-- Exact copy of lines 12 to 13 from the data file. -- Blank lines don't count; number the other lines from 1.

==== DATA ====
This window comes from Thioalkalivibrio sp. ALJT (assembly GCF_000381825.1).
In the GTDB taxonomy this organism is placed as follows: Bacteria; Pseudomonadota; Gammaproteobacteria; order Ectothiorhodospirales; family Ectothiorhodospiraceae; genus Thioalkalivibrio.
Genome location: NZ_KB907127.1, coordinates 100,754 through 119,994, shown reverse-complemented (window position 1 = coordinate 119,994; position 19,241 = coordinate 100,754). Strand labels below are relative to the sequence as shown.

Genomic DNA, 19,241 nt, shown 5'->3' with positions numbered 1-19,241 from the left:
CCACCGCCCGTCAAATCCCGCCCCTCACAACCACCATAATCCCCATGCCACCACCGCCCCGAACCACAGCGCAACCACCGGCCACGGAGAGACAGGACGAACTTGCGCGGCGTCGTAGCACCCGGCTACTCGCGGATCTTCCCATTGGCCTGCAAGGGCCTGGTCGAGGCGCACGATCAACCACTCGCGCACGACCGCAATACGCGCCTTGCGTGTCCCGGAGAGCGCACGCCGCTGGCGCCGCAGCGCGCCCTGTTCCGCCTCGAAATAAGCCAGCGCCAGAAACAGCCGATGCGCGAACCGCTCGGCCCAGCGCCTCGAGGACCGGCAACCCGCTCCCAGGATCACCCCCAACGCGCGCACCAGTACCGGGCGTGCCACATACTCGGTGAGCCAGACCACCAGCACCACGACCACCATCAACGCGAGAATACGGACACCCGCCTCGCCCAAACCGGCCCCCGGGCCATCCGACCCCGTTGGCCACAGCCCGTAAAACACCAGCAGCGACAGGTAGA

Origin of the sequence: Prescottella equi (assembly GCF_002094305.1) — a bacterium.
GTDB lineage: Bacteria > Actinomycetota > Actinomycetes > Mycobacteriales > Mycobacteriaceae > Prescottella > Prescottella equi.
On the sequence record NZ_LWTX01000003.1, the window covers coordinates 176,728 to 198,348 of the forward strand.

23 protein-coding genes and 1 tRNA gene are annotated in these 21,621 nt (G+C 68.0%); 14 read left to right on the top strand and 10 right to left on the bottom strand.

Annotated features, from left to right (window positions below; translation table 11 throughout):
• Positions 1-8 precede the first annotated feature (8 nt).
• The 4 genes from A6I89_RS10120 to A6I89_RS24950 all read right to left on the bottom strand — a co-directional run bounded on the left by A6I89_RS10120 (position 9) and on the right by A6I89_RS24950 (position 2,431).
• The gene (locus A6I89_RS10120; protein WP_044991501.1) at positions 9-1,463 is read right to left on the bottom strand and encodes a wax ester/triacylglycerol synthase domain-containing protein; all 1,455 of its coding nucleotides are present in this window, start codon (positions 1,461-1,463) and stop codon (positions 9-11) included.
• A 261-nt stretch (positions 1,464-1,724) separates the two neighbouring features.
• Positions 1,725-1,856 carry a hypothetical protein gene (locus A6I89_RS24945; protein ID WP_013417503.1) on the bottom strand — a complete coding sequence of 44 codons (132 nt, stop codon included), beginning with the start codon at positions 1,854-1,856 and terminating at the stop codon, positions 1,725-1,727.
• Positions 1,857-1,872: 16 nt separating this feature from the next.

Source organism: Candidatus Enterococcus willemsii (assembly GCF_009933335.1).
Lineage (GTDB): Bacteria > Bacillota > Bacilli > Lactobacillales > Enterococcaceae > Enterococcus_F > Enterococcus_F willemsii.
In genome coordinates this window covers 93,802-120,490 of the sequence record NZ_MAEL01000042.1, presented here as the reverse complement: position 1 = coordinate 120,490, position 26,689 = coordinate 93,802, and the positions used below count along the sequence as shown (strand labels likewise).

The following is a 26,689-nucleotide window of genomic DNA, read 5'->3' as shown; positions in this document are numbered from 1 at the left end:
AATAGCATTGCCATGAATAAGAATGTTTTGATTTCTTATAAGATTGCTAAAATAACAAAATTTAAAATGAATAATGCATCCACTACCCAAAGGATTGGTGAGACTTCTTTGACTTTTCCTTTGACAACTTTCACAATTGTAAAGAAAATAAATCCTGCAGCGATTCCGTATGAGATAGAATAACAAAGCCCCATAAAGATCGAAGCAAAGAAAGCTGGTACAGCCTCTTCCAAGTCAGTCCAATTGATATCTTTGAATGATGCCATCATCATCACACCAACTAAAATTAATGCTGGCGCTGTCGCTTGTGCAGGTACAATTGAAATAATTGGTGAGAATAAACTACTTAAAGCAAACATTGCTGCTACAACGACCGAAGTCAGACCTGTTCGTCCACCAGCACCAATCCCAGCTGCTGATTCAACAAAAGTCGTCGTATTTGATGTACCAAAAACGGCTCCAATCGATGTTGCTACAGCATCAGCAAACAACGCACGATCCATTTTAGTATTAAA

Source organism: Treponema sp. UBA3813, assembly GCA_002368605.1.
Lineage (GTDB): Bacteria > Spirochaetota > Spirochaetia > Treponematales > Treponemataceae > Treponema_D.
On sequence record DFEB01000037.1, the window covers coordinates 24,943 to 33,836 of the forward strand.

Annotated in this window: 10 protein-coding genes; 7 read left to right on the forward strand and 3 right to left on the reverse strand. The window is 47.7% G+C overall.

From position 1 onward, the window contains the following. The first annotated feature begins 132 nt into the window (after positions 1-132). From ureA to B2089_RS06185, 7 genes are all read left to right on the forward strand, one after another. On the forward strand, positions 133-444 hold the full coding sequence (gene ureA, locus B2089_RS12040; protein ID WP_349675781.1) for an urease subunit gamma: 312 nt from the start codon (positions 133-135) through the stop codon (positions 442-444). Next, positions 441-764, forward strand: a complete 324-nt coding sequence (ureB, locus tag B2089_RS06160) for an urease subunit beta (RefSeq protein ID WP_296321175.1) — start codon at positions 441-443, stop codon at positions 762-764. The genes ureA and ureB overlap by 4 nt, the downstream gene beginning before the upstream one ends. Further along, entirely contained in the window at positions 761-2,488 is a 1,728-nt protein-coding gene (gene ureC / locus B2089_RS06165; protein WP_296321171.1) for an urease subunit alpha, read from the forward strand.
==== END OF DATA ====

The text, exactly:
• The 4 genes from A6I89_RS10120 to A6I89_RS24950 all read right to left on the bottom strand — a co-directional run bounded on the left by A6I89_RS10120 (position 9) and on the right by A6I89_RS24950 (position 2,431).
• The gene (locus A6I89_RS10120; protein WP_044991501.1) at positions 9-1,463 is read right to left on the bottom strand and encodes a wax ester/triacylglycerol synthase domain-containing protein; all 1,455 of its coding nucleotides are present in this window, start codon (positions 1,461-1,463) and stop codon (positions 9-11) included.